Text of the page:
Potential therapeutic applications of human anti-Müllerian hormone (AMH) analogues in reproductive medicine

Vitaly A. Kushnir, David B. Seifer, David H. Barad, Aritro Sen, Norbert Gleicher

Research output: Contribution to journalReview articlepeer-review

34 Scopus citations


Members of the transforming growth factor-beta (TGF-beta) superfamily are key regulators of various physiological processes. Anti-Müllerian hormone (AMH) which is also commonly known as Müllerian-inhibiting substance (MIS) is a member of the TGF-beta superfamily and an important regulator of reproductive organ differentiation and ovarian follicular development. While AMH has been used for diagnostic purposes as a biomarker for over 15 years, new potential therapeutic applications of recombinant human AMH analogues are now emerging as pharmacologic agents in reproductive medicine. Therapeutic uses of AMH in gonadal tissue may provide a unique opportunity to address a broad range of reproductive themes, like contraception, ovulation induction, onset of menopause, and fertility preservation, as well as specific disease conditions, such as polycystic ovarian syndrome (PCOS) and cancers of the reproductive tract. This review explores the most promising therapeutic applications for a novel class of drugs known as AMH analogues with agonist and antagonist functions.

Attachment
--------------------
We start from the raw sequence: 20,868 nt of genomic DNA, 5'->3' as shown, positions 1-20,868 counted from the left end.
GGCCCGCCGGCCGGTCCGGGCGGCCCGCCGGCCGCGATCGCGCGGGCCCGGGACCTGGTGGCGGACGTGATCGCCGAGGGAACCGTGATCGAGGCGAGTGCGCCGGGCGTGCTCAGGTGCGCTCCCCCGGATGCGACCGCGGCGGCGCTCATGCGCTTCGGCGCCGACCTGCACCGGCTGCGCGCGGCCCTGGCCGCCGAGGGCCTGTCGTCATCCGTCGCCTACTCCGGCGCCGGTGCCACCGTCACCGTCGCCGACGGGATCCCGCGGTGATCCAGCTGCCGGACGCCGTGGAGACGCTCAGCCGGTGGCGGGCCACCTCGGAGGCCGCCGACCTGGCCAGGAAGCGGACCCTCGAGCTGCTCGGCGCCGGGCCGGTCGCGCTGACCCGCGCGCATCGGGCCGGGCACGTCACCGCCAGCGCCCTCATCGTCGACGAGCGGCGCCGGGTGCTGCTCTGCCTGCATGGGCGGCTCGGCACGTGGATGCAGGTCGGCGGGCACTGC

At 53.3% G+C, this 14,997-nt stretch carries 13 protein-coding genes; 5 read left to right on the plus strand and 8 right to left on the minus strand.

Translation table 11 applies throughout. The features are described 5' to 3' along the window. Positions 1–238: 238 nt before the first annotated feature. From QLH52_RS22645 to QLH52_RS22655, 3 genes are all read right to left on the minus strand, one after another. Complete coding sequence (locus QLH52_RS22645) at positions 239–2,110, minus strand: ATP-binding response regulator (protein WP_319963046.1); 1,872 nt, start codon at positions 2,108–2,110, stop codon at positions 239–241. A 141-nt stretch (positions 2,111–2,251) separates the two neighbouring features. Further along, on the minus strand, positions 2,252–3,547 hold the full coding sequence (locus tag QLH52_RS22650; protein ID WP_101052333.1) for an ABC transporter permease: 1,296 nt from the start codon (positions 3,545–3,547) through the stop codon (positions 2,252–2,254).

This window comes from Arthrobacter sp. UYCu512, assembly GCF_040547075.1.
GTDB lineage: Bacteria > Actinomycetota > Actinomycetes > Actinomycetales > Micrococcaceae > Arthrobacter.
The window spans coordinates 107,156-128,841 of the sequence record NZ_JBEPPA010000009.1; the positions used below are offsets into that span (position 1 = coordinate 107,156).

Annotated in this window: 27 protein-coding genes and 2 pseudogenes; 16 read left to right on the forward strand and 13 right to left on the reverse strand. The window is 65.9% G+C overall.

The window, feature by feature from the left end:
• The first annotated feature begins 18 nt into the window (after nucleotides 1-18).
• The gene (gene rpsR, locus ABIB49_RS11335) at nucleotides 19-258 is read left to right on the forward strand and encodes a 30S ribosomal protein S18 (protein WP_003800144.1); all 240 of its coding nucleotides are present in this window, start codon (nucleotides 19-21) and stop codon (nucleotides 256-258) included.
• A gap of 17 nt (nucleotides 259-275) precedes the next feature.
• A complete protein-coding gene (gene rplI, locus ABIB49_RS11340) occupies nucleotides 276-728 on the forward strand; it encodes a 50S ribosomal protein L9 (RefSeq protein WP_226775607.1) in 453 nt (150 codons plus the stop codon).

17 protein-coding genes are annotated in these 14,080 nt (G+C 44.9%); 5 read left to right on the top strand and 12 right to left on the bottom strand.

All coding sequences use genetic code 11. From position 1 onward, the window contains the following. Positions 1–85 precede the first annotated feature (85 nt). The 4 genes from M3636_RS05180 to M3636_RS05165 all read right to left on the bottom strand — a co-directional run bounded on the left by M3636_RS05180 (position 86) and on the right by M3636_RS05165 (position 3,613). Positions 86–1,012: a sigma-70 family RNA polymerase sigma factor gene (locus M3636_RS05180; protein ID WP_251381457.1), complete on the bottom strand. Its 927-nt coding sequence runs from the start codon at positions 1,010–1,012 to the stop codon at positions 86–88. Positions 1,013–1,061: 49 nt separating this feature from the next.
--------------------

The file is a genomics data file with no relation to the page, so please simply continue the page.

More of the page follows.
Original languageEnglish (US)
Pages (from-to)1105-1113
Number of pages9
JournalJournal of Assisted Reproduction and Genetics
Issue number9
StatePublished - Sep 1 2017


  • AMH agonist
  • AMH analogues
  • AMH antagonist
  • Anti-Müllerian hormone
  • Contraception
  • Endometrial cancer
  • Fertility preservation
  • Fertility treatment
  • Menopause
  • Müllerian inhibiting substance
  • Ovarian cancer
  • Ovulation induction
  • Polycystic ovarian syndrome

ASJC Scopus subject areas

  • Reproductive Medicine
  • Genetics
  • Obstetrics and Gynecology
  • Developmental Biology
  • Genetics(clinical)


Dive into the research topics of 'Potential therapeutic applications of human anti-Müllerian hormone (AMH) analogues in reproductive medicine'. Together they form a unique fingerprint.

Cite this